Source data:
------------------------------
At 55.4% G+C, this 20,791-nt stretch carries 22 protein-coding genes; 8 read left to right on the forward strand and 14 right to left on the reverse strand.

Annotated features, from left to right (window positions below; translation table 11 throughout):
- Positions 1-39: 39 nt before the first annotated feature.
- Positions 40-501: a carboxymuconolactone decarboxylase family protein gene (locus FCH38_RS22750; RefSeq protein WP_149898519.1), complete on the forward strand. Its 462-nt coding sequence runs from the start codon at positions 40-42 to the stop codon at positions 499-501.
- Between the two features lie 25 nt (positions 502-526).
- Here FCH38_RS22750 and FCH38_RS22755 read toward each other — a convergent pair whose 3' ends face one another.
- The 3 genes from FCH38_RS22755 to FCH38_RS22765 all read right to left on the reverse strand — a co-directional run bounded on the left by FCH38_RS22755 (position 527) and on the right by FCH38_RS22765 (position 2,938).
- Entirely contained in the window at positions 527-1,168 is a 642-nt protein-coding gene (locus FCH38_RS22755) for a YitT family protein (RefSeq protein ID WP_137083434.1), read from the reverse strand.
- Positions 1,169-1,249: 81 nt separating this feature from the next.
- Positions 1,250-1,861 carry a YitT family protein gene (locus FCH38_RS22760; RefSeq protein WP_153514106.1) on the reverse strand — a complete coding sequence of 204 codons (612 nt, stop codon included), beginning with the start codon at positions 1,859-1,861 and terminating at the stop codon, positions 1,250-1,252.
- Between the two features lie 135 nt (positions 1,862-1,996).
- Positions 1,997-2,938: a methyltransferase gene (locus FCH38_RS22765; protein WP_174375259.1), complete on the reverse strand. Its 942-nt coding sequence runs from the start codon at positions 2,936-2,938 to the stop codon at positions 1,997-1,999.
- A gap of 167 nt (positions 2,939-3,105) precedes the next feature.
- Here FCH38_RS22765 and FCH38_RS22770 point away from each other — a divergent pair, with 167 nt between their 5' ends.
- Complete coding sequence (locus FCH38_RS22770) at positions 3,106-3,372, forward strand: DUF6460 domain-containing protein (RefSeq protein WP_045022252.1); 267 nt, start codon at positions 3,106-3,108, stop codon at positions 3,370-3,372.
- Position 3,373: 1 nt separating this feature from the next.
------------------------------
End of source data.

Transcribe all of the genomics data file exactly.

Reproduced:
At 55.4% G+C, this 20,791-nt stretch carries 22 protein-coding genes; 8 read left to right on the forward strand and 14 right to left on the reverse strand.

Annotated features, from left to right (window positions below; translation table 11 throughout):
- Positions 1-39: 39 nt before the first annotated feature.
- Positions 40-501: a carboxymuconolactone decarboxylase family protein gene (locus FCH38_RS22750; RefSeq protein WP_149898519.1), complete on the forward strand. Its 462-nt coding sequence runs from the start codon at positions 40-42 to the stop codon at positions 499-501.
- Between the two features lie 25 nt (positions 502-526).
- Here FCH38_RS22750 and FCH38_RS22755 read toward each other — a convergent pair whose 3' ends face one another.
- The 3 genes from FCH38_RS22755 to FCH38_RS22765 all read right to left on the reverse strand — a co-directional run bounded on the left by FCH38_RS22755 (position 527) and on the right by FCH38_RS22765 (position 2,938).
- Entirely contained in the window at positions 527-1,168 is a 642-nt protein-coding gene (locus FCH38_RS22755) for a YitT family protein (RefSeq protein ID WP_137083434.1), read from the reverse strand.
- Positions 1,169-1,249: 81 nt separating this feature from the next.
- Positions 1,250-1,861 carry a YitT family protein gene (locus FCH38_RS22760; RefSeq protein WP_153514106.1) on the reverse strand — a complete coding sequence of 204 codons (612 nt, stop codon included), beginning with the start codon at positions 1,859-1,861 and terminating at the stop codon, positions 1,250-1,252.
- Between the two features lie 135 nt (positions 1,862-1,996).
- Positions 1,997-2,938: a methyltransferase gene (locus FCH38_RS22765; protein WP_174375259.1), complete on the reverse strand. Its 942-nt coding sequence runs from the start codon at positions 2,936-2,938 to the stop codon at positions 1,997-1,999.
- A gap of 167 nt (positions 2,939-3,105) precedes the next feature.
- Here FCH38_RS22765 and FCH38_RS22770 point away from each other — a divergent pair, with 167 nt between their 5' ends.
- Complete coding sequence (locus FCH38_RS22770) at positions 3,106-3,372, forward strand: DUF6460 domain-containing protein (RefSeq protein WP_045022252.1); 267 nt, start codon at positions 3,106-3,108, stop codon at positions 3,370-3,372.
- Position 3,373: 1 nt separating this feature from the next.